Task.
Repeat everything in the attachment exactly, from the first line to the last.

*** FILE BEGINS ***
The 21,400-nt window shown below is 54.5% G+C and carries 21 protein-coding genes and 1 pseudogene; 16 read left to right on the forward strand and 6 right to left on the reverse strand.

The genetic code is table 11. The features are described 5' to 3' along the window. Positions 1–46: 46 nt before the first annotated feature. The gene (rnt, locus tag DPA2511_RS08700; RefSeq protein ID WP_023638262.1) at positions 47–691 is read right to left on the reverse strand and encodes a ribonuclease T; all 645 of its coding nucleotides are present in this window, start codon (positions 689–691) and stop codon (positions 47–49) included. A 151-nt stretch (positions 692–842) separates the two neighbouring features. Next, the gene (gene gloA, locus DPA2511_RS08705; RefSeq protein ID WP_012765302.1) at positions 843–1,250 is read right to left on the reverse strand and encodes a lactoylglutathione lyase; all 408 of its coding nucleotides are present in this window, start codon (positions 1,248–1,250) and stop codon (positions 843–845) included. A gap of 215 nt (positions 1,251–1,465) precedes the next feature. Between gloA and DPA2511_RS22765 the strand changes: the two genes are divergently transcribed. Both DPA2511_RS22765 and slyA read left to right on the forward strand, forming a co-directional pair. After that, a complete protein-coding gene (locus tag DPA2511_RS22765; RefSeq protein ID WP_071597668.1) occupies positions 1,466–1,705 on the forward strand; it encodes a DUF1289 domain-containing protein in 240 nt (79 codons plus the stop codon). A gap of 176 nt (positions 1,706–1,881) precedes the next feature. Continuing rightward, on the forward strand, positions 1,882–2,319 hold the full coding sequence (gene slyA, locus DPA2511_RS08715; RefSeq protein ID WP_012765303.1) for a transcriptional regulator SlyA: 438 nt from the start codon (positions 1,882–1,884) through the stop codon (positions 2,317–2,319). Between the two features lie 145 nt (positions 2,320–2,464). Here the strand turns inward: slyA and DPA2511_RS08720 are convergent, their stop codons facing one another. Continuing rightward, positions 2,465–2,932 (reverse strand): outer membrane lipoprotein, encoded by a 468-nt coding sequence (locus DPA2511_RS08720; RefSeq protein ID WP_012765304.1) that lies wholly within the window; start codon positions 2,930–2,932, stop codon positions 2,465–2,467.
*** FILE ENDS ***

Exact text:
The 21,400-nt window shown below is 54.5% G+C and carries 21 protein-coding genes and 1 pseudogene; 16 read left to right on the forward strand and 6 right to left on the reverse strand.

The genetic code is table 11. The features are described 5' to 3' along the window. Positions 1–46: 46 nt before the first annotated feature. The gene (rnt, locus tag DPA2511_RS08700; RefSeq protein ID WP_023638262.1) at positions 47–691 is read right to left on the reverse strand and encodes a ribonuclease T; all 645 of its coding nucleotides are present in this window, start codon (positions 689–691) and stop codon (positions 47–49) included. A 151-nt stretch (positions 692–842) separates the two neighbouring features. Next, the gene (gene gloA, locus DPA2511_RS08705; RefSeq protein ID WP_012765302.1) at positions 843–1,250 is read right to left on the reverse strand and encodes a lactoylglutathione lyase; all 408 of its coding nucleotides are present in this window, start codon (positions 1,248–1,250) and stop codon (positions 843–845) included. A gap of 215 nt (positions 1,251–1,465) precedes the next feature. Between gloA and DPA2511_RS22765 the strand changes: the two genes are divergently transcribed. Both DPA2511_RS22765 and slyA read left to right on the forward strand, forming a co-directional pair. After that, a complete protein-coding gene (locus tag DPA2511_RS22765; RefSeq protein ID WP_071597668.1) occupies positions 1,466–1,705 on the forward strand; it encodes a DUF1289 domain-containing protein in 240 nt (79 codons plus the stop codon). A gap of 176 nt (positions 1,706–1,881) precedes the next feature. Continuing rightward, on the forward strand, positions 1,882–2,319 hold the full coding sequence (gene slyA, locus DPA2511_RS08715; RefSeq protein ID WP_012765303.1) for a transcriptional regulator SlyA: 438 nt from the start codon (positions 1,882–1,884) through the stop codon (positions 2,317–2,319). Between the two features lie 145 nt (positions 2,320–2,464). Here the strand turns inward: slyA and DPA2511_RS08720 are convergent, their stop codons facing one another. Continuing rightward, positions 2,465–2,932 (reverse strand): outer membrane lipoprotein, encoded by a 468-nt coding sequence (locus DPA2511_RS08720; RefSeq protein ID WP_012765304.1) that lies wholly within the window; start codon positions 2,930–2,932, stop codon positions 2,465–2,467.